BERKELEY — The death of rapper Stephen “Baba Zumbi” Gaines of the Oakland hip-hop group Zion I was not criminal in nature, police and prosecutors have determined, despite a coroner’s finding that he died after being restrained by hospital staff and handcuffed by police, this news organization has learned.
Gaines, 49, died in August 2021 from “physiologic stress of altercation and restraint during a psychotic episode,” with COVID-19 infection and cardiomegaly, an enlarged heart, listed as contributing factors, the Alameda County Coroner’s Bureau wrote in a report finalized last May but not released to the public. The official manner of his death was homicide, Chief Forensic Pathologist Dr. Vivian Snyder noted.
Gaines’ death has been shrouded in mystery and controversy after police confirmed they were treating it as a homicide, but no arrests followed. The coroner’s report — obtained this week through a public records request — says that three hospital staffers physically restrained Gaines and lay on top of him for several minutes during what they described as a psychotic episode before they noticed blood was coming from his mouth. Police say they realized Gaines was unconscious only after they placed him in handcuffs. Hospital staff were unable to resuscitate him.
For months, Gaines’ family, loved ones and fans have advocated for criminal charges against those involved, including hospital staff and police officers. None of the names of those involved has been released. Authorities have refused to publish video of the restraint, which the coroner’s report says captured the struggle that caused Gaines’ death. Gaines’ family has criticized authorities for taking nearly a year to finalize the coroner’s report.
“I am dedicated to seeking justice for his killing,” Stephen Gaines’ mother, Carolyn Gaines, said in a public statement issued last February. “My son did not die from COVID. My son did not die from a heart attack.”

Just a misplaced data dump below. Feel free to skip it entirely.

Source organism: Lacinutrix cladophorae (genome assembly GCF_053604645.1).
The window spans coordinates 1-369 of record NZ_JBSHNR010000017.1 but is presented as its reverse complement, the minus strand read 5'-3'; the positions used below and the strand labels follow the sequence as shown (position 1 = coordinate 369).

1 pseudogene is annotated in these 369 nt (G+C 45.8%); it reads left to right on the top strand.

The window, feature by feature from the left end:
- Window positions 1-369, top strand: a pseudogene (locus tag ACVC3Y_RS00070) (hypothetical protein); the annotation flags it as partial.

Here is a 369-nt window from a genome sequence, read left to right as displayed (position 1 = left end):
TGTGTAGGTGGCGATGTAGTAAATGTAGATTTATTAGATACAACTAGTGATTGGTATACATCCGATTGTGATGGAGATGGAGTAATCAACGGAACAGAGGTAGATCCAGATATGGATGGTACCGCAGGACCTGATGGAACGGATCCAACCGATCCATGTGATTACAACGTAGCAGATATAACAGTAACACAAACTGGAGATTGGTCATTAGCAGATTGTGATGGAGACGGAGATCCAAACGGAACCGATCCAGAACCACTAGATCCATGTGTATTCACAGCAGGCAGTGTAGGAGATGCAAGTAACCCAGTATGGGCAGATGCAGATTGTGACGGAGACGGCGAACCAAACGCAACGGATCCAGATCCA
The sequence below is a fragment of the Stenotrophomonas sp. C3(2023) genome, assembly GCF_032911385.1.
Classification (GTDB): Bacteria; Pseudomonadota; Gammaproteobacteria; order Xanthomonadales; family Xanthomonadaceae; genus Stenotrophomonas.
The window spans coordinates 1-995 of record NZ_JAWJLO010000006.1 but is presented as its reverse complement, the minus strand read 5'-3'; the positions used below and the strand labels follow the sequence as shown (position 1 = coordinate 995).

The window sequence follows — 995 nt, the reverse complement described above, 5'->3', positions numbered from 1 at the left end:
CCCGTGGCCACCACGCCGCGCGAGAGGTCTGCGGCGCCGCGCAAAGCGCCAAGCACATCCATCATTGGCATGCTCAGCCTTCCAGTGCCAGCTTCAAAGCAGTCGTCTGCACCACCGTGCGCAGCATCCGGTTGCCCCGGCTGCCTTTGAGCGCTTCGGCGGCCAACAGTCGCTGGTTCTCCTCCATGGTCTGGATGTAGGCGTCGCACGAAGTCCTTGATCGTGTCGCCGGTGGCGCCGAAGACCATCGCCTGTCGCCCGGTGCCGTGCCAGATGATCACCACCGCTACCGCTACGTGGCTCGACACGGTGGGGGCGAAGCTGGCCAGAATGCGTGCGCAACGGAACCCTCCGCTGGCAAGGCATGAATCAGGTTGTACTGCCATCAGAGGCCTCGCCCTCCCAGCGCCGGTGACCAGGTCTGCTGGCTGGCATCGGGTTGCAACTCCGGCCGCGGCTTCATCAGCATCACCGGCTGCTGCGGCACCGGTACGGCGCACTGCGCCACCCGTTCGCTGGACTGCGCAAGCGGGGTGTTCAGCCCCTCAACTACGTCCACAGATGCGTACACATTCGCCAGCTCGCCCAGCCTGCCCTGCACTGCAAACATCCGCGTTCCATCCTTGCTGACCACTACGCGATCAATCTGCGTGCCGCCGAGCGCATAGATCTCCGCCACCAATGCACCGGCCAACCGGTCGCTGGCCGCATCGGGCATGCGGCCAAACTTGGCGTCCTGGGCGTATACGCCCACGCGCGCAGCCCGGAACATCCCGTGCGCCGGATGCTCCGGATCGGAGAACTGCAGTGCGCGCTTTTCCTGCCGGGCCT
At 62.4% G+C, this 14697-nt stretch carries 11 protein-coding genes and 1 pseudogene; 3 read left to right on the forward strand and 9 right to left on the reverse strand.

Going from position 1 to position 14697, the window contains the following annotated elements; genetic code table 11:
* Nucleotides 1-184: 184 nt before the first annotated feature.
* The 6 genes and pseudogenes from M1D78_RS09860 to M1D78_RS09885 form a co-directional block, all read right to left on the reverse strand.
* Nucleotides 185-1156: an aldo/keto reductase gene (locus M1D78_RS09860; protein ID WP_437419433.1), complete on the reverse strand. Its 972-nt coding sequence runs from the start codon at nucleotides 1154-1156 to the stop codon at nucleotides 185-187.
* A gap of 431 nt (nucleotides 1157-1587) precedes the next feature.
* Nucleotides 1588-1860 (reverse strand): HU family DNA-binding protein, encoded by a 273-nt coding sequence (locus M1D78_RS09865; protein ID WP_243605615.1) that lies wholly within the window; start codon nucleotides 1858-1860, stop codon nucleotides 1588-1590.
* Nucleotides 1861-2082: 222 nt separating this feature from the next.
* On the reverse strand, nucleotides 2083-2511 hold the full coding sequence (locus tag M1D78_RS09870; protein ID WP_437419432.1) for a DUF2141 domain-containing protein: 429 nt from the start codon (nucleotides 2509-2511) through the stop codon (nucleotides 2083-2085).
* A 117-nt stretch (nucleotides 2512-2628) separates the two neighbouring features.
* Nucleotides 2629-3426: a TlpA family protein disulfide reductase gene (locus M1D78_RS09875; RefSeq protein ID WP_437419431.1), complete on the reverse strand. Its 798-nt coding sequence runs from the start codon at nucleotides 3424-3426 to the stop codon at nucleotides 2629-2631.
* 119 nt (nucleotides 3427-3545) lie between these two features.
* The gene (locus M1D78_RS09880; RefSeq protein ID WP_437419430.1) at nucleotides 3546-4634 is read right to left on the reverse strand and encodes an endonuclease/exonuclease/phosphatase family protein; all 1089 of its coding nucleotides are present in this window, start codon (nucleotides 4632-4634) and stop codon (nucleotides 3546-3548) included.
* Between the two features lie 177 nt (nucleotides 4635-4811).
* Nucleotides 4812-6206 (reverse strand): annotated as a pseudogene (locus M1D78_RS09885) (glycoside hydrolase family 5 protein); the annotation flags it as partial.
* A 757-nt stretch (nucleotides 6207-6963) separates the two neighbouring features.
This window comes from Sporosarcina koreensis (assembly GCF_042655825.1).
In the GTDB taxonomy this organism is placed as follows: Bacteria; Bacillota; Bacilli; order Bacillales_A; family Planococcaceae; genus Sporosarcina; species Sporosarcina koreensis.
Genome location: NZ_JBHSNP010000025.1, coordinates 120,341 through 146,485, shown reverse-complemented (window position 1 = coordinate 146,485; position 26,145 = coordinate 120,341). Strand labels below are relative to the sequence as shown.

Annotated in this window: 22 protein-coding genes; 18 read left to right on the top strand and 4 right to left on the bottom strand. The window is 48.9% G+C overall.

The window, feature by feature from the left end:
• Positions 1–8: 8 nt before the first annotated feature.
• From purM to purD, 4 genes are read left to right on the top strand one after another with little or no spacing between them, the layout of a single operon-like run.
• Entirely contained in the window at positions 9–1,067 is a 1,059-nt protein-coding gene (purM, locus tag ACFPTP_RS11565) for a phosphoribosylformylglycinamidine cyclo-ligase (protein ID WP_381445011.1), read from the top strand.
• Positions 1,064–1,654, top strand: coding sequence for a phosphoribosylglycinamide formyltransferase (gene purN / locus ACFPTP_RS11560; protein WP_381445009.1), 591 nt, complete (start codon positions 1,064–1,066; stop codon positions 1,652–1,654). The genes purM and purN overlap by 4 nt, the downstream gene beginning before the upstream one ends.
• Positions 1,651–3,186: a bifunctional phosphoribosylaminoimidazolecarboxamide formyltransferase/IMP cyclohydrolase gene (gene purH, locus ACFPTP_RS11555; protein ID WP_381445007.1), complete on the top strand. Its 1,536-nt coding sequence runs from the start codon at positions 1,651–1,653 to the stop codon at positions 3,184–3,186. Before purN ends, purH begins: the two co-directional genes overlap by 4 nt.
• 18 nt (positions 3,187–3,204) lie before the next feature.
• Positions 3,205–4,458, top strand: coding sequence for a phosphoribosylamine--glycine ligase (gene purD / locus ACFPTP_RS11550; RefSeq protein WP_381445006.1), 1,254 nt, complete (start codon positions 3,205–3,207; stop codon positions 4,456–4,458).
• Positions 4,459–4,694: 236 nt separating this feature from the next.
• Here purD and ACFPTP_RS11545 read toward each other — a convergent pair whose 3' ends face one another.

An attorney representing Gaines’ family did not respond to a request for comment.
Berkeley police and prosecutors with the county’s District Attorney’s office sat down and reviewed evidence from Gaines’ death before mutually agreeing that it was not criminal in nature, said Angela Ruggiero, a DA spokeswoman.
“Both our office and Berkeley police reviewed the evidence in this case and concluded no criminal charges were to be filed,” Ruggiero said.
In a statement sent Friday, a spokesperson for Alta Bates Summit Medical Center said the hospital “has fully cooperated with Alameda County’s investigation into this tragic incident. We defer to the authorities for any further comment.”
Gaines was pronounced dead a little before 6 a.m. on Aug. 13, 2021, at Alta Bates Summit Medical Center in Berkeley, just days after announcing a Zion I reunion tour. The coroner’s report describes the incident in detail, as described to investigators by officers and hospital staff, and paints a picture of a mentally distraught Gaines who appeared to be suffering a panic attack during his final moments.
According to the report, Gaines checked himself into the hospital for a mental health examination a day earlier, on Aug. 12, after expressing suicidal thoughts, saying he suffered from extreme anxiety and “had not slept in a year.” Roughly three weeks earlier, he had reportedly contracted COVID-19.